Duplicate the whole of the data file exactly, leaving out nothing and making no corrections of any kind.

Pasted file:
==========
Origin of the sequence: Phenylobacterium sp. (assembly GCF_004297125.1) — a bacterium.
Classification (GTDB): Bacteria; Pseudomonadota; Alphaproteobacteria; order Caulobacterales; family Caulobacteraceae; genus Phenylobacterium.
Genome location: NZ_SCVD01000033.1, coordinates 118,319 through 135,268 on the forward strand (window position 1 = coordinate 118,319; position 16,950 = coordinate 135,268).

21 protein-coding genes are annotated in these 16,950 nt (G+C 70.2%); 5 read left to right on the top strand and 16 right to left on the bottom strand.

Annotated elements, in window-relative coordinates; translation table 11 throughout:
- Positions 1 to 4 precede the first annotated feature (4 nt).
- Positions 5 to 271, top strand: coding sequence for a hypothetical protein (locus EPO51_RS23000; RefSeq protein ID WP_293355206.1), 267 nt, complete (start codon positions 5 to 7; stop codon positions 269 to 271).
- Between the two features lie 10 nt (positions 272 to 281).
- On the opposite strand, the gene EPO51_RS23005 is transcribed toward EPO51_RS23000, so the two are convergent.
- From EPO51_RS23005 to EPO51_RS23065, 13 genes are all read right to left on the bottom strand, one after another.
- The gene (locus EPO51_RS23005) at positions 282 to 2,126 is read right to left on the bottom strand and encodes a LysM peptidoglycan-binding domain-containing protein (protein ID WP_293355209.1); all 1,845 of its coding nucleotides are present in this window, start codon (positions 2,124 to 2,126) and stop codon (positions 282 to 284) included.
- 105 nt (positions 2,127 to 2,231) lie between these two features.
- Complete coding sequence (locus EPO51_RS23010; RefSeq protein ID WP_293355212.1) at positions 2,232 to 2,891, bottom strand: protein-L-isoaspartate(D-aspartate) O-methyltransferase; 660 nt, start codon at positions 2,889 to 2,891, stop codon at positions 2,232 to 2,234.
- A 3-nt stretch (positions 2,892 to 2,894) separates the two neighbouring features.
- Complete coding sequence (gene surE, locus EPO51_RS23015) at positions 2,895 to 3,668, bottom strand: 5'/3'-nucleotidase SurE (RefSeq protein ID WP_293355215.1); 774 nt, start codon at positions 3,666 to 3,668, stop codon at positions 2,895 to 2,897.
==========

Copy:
Origin of the sequence: Phenylobacterium sp. (assembly GCF_004297125.1) — a bacterium.
Classification (GTDB): Bacteria; Pseudomonadota; Alphaproteobacteria; order Caulobacterales; family Caulobacteraceae; genus Phenylobacterium.
Genome location: NZ_SCVD01000033.1, coordinates 118,319 through 135,268 on the forward strand (window position 1 = coordinate 118,319; position 16,950 = coordinate 135,268).

21 protein-coding genes are annotated in these 16,950 nt (G+C 70.2%); 5 read left to right on the top strand and 16 right to left on the bottom strand.

Annotated elements, in window-relative coordinates; translation table 11 throughout:
- Positions 1 to 4 precede the first annotated feature (4 nt).
- Positions 5 to 271, top strand: coding sequence for a hypothetical protein (locus EPO51_RS23000; RefSeq protein ID WP_293355206.1), 267 nt, complete (start codon positions 5 to 7; stop codon positions 269 to 271).
- Between the two features lie 10 nt (positions 272 to 281).
- On the opposite strand, the gene EPO51_RS23005 is transcribed toward EPO51_RS23000, so the two are convergent.
- From EPO51_RS23005 to EPO51_RS23065, 13 genes are all read right to left on the bottom strand, one after another.
- The gene (locus EPO51_RS23005) at positions 282 to 2,126 is read right to left on the bottom strand and encodes a LysM peptidoglycan-binding domain-containing protein (protein ID WP_293355209.1); all 1,845 of its coding nucleotides are present in this window, start codon (positions 2,124 to 2,126) and stop codon (positions 282 to 284) included.
- 105 nt (positions 2,127 to 2,231) lie between these two features.
- Complete coding sequence (locus EPO51_RS23010; RefSeq protein ID WP_293355212.1) at positions 2,232 to 2,891, bottom strand: protein-L-isoaspartate(D-aspartate) O-methyltransferase; 660 nt, start codon at positions 2,889 to 2,891, stop codon at positions 2,232 to 2,234.
- A 3-nt stretch (positions 2,892 to 2,894) separates the two neighbouring features.
- Complete coding sequence (gene surE, locus EPO51_RS23015) at positions 2,895 to 3,668, bottom strand: 5'/3'-nucleotidase SurE (RefSeq protein ID WP_293355215.1); 774 nt, start codon at positions 3,666 to 3,668, stop codon at positions 2,895 to 2,897.